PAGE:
Today in History:

Staunton River Bridge

Battle Name: Staunton River Bridge
Other Names: Blacks and Whites, Old Men and Young Boys
State: Virginia
Location: Halifax County and Charlotte
Campaign: Richmond-Petersburg Campaign (June 1864-March 1865)
Dates: June 25, 1864
Principal Commanders: Brig. Gen. James Wilson and Brig. Gen. August Kautz [US]; Maj. Gen. William H.F. “Rooney” Lee [CS]
Forces Engaged: Divisions (4,000 total)
Estimated Casualties: 150 total
Description: On June 22, the cavalry divisions of Brig. Gen. James Wilson and Brig. Gen. August Kautz were dispatched from the Petersburg lines to disrupt Confederate rail communications. Riding via Dinwiddie Court House, the raiders cut the South Side Railroad near Ford’s Station that evening, destroying tracks, railroad buildings, and two supply trains. On June 23, Wilson proceeded to the junction of the Richmond & Danville Railroad at Burke Station, where he encountered elements of William H.F. Lee’s cavalry between Nottoway Court House and Blacks and Whites (modern-day Blackstone). Wilson followed Kautz along the South Side Railroad, destroying about thirty miles of track as he advanced. On June 24, while Kautz remained skirmishing around Burkeville, Wilson crossed over to Meherrin Station on the Richmond & Danville and began destroying track. On June 25, Wilson and Kautz continued tearing up track south to the Staunton River Bridge, where they were delayed by Home Guards, who prevented destruction of the bridge. Lee’s cavalry division closed on the Federals from the northeast, forcing them to abandon their attempts to capture and destroy the bridge. By this time, the raiders were nearly 100 miles from Union lines.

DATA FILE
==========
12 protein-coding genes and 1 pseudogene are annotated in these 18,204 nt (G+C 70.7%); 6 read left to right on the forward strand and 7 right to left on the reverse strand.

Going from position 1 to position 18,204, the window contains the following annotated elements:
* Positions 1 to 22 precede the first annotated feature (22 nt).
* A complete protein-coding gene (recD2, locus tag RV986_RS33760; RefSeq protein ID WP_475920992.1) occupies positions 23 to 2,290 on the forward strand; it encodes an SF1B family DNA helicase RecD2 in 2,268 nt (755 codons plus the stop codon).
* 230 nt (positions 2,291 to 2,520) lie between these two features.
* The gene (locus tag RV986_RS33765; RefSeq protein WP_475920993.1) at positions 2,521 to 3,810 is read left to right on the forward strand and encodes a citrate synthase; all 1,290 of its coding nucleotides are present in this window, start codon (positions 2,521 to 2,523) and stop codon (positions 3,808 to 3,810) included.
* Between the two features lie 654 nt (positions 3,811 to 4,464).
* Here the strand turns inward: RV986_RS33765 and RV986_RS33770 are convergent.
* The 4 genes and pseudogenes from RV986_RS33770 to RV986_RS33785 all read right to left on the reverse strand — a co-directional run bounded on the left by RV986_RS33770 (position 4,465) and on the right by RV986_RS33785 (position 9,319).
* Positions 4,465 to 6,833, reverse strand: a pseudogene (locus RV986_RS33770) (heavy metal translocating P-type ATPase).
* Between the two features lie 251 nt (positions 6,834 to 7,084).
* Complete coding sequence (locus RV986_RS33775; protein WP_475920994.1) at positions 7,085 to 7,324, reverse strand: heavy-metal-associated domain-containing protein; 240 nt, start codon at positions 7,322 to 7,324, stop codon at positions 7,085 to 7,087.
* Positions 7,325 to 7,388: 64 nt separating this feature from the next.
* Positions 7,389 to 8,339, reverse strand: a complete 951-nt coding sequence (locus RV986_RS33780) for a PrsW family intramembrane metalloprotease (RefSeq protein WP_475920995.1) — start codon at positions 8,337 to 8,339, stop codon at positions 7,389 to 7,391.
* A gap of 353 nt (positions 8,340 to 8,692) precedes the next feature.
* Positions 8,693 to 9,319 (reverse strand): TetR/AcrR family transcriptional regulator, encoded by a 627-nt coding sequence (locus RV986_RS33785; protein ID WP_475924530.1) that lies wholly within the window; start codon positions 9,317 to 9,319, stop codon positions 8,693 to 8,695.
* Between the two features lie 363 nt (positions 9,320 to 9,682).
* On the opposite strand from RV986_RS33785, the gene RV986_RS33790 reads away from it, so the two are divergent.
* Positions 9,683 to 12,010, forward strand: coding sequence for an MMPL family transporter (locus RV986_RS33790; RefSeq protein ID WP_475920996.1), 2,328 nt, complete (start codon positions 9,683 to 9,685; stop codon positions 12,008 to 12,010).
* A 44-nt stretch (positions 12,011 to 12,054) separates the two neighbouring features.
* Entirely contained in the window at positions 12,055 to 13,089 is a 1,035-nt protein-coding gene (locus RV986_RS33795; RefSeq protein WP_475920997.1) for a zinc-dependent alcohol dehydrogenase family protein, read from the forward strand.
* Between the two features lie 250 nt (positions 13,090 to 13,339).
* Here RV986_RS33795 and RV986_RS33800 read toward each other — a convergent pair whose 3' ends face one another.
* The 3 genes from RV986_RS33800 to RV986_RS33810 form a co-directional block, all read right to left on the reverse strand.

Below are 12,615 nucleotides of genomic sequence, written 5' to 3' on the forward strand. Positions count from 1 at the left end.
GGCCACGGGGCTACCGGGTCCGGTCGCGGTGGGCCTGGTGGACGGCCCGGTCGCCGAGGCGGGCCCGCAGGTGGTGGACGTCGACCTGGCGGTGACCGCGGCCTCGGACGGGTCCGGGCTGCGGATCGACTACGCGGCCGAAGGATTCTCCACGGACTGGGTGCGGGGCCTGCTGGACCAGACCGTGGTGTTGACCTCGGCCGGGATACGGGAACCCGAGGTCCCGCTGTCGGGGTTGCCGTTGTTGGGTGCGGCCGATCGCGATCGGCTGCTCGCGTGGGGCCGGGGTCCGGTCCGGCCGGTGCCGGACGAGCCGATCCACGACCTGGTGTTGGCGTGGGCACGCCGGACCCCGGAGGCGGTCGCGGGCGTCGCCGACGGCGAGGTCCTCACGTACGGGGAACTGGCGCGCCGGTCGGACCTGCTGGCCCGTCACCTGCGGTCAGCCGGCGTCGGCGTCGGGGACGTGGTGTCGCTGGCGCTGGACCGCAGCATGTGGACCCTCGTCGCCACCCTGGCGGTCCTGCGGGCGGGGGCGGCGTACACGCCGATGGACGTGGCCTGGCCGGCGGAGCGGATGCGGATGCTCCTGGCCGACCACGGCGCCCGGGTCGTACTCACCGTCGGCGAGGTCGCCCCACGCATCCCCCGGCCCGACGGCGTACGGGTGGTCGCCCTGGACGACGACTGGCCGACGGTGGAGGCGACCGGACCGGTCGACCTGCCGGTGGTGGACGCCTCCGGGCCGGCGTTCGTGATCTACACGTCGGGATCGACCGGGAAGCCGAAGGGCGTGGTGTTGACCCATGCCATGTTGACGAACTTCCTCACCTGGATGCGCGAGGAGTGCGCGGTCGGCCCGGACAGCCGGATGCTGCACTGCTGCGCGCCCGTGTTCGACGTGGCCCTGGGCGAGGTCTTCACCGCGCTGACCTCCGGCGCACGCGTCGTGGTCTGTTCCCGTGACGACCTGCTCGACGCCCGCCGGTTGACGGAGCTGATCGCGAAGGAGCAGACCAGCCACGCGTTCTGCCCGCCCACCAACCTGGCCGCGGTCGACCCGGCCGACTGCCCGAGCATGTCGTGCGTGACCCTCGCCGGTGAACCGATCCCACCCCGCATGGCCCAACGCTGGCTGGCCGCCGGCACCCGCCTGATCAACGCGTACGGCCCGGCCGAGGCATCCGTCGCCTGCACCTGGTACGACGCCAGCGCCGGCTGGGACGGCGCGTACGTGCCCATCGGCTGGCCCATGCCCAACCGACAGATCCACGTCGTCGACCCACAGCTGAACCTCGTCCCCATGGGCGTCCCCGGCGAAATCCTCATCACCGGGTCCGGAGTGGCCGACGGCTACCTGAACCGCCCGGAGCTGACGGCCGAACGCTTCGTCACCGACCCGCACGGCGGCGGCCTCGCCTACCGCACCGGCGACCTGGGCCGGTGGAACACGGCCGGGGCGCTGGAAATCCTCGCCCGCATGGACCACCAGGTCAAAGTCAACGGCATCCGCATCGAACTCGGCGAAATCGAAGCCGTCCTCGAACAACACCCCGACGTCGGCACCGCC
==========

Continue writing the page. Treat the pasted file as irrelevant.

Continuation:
Results: Confederate victory

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